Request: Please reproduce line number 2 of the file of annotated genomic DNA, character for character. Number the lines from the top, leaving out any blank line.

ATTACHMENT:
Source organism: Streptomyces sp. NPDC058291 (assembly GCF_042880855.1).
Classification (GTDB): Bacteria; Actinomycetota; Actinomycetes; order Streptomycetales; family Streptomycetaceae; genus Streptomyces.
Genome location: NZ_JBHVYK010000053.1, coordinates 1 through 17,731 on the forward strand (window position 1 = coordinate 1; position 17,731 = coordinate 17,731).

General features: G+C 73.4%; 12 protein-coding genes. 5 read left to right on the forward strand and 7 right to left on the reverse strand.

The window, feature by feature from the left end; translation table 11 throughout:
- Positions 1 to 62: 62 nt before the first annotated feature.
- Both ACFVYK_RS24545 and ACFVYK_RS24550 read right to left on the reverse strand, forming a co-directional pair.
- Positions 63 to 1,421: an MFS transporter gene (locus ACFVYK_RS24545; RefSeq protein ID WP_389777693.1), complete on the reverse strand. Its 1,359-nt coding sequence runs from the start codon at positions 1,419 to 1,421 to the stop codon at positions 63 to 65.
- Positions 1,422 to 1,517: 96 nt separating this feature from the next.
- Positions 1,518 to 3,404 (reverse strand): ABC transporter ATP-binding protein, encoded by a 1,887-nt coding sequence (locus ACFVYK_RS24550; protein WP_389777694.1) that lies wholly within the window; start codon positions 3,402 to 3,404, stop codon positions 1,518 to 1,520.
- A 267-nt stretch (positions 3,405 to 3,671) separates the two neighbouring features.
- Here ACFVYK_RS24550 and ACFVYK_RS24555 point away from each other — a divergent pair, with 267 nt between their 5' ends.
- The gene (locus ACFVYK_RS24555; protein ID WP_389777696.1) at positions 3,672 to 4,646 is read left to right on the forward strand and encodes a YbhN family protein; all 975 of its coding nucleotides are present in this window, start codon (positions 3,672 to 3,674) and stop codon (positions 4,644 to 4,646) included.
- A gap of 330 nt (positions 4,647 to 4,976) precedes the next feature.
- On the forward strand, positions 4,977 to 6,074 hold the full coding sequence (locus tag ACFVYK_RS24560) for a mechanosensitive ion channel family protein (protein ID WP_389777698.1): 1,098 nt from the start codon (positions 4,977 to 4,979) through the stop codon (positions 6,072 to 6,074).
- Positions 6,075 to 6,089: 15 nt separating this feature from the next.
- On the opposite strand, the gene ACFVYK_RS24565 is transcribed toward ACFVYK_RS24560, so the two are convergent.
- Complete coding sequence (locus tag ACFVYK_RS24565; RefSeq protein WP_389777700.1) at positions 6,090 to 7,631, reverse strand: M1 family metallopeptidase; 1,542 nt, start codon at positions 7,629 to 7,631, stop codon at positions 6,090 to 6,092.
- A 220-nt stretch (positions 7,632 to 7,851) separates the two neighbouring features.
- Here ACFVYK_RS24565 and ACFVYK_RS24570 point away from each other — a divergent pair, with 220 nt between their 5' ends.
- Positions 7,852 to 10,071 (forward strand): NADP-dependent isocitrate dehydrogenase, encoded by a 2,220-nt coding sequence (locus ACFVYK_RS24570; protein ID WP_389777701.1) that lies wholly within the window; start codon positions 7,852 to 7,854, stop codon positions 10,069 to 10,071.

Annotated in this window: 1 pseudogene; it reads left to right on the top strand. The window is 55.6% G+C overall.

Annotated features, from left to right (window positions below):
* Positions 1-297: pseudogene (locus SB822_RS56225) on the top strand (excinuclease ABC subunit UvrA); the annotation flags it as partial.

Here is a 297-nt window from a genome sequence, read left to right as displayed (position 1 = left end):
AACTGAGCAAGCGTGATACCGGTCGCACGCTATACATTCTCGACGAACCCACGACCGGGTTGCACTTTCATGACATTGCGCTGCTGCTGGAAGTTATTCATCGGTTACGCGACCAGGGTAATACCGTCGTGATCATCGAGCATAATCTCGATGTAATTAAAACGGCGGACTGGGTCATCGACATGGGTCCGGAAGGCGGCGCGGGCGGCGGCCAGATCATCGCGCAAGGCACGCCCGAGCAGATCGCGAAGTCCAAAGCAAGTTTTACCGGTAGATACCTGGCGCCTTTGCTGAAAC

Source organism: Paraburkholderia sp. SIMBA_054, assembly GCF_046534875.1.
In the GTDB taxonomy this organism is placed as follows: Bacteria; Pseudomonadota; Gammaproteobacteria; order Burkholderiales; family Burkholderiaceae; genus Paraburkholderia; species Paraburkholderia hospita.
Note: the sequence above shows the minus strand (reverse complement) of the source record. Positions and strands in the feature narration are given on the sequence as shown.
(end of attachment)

Classification (GTDB): Bacteria; Actinomycetota; Actinomycetes; order Streptomycetales; family Streptomycetaceae; genus Streptomyces.